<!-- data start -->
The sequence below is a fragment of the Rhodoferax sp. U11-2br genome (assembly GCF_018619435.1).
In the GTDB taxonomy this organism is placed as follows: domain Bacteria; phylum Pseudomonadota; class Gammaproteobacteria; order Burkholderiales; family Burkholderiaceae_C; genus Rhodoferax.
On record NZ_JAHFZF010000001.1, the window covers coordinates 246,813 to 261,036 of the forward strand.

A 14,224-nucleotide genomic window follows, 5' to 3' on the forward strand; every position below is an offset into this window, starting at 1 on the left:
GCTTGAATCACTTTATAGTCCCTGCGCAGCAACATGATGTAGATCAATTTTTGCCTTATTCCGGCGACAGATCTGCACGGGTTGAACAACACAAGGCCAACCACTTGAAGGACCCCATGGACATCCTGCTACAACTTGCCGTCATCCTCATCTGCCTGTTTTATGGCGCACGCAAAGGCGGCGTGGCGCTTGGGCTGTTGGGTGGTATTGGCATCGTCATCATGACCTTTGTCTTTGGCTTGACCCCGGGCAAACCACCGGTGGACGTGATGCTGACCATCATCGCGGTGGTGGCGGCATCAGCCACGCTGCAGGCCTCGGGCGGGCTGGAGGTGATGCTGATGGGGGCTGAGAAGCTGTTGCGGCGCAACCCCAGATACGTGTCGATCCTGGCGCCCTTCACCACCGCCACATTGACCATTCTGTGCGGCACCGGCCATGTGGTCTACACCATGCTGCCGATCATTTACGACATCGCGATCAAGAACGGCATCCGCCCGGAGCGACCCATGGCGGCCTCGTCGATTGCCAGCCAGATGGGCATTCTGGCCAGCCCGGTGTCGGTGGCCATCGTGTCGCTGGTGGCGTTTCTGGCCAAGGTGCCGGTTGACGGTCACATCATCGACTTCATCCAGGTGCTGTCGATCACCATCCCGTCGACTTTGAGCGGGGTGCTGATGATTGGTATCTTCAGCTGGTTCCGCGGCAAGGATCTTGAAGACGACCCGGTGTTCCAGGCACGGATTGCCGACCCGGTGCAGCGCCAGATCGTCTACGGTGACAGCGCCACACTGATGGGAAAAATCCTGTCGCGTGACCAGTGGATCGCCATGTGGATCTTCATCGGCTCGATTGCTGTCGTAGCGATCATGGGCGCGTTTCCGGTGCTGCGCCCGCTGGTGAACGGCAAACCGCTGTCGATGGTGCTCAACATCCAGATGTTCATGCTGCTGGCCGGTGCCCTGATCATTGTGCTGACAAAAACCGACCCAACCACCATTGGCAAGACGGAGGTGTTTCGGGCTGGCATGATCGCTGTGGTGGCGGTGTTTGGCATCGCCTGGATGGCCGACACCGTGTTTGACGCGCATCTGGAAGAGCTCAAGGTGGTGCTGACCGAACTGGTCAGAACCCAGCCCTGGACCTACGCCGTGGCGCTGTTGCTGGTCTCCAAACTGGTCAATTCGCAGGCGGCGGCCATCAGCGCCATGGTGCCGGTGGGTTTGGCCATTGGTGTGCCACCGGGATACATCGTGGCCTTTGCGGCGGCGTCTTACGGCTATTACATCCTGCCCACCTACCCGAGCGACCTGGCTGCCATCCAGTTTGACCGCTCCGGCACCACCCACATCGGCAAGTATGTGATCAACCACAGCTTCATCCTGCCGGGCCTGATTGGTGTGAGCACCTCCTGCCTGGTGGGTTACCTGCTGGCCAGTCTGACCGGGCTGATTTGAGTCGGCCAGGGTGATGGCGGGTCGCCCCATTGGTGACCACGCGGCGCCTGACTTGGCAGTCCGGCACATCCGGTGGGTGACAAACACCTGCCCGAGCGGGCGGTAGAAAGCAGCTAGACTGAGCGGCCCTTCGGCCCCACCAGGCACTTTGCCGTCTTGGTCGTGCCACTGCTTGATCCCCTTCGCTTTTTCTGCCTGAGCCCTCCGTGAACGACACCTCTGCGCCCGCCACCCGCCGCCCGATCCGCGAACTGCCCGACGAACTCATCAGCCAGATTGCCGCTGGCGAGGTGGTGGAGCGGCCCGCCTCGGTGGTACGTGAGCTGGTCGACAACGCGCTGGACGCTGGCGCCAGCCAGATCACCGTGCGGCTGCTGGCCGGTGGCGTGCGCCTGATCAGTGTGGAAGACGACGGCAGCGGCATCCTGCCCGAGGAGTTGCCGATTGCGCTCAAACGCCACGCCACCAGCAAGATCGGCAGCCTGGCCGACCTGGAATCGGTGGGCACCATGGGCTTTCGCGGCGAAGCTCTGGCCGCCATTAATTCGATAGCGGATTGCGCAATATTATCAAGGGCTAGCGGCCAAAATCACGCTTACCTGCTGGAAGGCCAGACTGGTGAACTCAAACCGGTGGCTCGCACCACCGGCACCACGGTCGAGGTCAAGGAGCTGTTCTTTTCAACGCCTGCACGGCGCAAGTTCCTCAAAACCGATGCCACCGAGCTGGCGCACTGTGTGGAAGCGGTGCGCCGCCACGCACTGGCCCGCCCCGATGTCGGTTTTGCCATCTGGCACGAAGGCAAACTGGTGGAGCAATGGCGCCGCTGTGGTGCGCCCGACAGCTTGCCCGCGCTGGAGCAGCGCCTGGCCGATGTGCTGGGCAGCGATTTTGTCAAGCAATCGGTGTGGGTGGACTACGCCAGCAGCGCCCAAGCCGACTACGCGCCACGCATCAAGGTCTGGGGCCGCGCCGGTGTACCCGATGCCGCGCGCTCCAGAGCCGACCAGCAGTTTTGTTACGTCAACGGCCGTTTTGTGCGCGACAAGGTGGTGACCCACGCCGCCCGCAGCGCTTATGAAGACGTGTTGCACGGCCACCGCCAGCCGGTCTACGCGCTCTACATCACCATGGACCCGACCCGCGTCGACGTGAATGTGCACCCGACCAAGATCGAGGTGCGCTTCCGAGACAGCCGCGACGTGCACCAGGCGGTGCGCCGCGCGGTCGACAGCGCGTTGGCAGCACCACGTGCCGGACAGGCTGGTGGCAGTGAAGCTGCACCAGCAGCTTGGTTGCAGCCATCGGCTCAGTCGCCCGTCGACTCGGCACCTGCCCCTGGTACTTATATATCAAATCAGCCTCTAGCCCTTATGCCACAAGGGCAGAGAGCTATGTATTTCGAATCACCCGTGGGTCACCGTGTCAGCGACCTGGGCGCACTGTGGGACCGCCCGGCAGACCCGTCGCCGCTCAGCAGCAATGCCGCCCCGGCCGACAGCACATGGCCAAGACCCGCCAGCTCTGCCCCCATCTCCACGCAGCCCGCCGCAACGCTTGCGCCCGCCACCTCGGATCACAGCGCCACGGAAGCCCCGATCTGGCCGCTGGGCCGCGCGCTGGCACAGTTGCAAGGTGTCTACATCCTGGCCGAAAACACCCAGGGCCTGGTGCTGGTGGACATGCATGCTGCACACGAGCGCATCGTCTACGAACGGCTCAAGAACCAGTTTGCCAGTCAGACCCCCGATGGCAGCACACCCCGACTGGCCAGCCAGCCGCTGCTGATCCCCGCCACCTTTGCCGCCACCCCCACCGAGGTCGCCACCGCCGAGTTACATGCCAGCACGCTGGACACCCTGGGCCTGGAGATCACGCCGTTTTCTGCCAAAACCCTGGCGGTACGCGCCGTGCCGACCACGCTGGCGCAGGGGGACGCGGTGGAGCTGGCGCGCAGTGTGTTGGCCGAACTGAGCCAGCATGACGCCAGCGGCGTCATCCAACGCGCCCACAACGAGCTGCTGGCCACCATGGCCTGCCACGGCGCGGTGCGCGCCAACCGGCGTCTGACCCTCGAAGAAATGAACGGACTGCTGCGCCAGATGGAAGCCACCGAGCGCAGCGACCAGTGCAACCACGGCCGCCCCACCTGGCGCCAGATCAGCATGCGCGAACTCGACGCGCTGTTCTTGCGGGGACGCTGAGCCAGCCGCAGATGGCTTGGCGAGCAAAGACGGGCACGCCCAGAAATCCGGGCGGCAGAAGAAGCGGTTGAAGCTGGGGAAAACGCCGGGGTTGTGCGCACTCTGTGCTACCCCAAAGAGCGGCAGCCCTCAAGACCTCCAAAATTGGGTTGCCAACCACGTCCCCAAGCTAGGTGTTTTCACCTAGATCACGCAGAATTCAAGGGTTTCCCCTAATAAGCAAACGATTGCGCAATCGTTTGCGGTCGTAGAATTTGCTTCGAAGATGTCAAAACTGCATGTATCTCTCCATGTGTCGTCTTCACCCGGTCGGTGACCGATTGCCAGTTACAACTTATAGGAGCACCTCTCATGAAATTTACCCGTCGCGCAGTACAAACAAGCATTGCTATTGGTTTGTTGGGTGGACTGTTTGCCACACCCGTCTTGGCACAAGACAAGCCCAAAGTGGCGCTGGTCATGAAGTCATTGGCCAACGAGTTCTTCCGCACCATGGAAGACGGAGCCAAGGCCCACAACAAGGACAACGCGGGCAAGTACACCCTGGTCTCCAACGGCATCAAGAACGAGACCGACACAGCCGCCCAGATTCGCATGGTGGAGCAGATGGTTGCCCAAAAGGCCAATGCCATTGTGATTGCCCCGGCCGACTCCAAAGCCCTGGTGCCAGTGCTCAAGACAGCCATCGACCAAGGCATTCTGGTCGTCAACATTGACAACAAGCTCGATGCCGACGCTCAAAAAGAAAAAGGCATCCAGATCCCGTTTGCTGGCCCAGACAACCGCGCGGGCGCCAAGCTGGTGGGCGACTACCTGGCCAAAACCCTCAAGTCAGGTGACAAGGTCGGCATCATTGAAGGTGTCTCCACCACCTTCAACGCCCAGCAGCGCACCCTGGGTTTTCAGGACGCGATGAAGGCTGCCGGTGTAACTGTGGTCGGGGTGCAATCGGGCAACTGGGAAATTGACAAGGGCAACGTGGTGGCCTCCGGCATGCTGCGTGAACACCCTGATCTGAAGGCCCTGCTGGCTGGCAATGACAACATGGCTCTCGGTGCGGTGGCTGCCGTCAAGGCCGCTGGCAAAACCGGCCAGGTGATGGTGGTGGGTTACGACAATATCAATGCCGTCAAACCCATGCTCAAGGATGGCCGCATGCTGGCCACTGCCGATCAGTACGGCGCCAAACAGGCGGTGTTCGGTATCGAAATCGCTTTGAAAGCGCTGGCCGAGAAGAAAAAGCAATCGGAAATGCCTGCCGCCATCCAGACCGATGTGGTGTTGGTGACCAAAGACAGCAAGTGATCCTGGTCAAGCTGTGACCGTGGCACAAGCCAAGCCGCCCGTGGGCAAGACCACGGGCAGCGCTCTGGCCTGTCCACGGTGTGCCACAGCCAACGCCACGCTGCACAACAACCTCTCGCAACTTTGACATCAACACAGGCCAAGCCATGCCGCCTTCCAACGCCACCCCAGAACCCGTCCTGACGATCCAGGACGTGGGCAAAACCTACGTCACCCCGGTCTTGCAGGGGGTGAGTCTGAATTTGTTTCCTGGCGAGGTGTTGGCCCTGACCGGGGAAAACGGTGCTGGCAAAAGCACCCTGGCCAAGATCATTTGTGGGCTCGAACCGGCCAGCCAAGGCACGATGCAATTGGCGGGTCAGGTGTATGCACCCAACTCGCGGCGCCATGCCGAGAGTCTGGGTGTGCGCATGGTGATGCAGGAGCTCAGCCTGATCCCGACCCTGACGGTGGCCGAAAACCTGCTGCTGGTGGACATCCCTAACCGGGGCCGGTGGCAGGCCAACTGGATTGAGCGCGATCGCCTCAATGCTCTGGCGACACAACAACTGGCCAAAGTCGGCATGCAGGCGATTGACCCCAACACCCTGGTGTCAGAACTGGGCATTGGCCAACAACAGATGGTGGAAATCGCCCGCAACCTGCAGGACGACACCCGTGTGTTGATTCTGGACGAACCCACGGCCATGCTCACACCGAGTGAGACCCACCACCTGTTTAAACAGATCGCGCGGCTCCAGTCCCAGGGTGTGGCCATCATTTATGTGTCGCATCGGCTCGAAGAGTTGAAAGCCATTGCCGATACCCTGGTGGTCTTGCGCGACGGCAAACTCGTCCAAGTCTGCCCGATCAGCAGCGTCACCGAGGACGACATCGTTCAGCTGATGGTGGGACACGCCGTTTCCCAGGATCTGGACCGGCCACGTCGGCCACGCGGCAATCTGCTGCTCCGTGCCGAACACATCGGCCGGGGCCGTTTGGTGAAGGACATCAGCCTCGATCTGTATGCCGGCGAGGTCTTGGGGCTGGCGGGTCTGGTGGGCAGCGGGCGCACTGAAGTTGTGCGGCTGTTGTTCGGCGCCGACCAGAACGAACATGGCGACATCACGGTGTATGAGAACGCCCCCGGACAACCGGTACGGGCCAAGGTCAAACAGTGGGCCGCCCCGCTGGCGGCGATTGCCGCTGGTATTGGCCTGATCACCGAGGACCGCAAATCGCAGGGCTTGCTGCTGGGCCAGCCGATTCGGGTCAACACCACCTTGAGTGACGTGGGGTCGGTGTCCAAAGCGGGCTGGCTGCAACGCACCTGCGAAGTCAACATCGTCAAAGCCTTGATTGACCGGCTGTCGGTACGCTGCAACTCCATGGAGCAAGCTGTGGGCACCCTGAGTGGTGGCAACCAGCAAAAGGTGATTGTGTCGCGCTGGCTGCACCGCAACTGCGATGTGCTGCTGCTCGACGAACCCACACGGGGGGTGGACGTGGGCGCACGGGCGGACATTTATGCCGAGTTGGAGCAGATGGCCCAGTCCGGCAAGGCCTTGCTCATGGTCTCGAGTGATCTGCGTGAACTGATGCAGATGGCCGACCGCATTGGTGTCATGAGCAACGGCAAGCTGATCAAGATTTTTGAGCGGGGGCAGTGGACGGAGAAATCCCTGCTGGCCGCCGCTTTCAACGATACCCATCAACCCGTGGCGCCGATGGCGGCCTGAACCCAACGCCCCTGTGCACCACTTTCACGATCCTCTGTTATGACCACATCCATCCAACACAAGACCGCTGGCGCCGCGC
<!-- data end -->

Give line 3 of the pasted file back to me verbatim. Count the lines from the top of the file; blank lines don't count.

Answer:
On record NZ_JAHFZF010000001.1, the window covers coordinates 246,813 to 261,036 of the forward strand.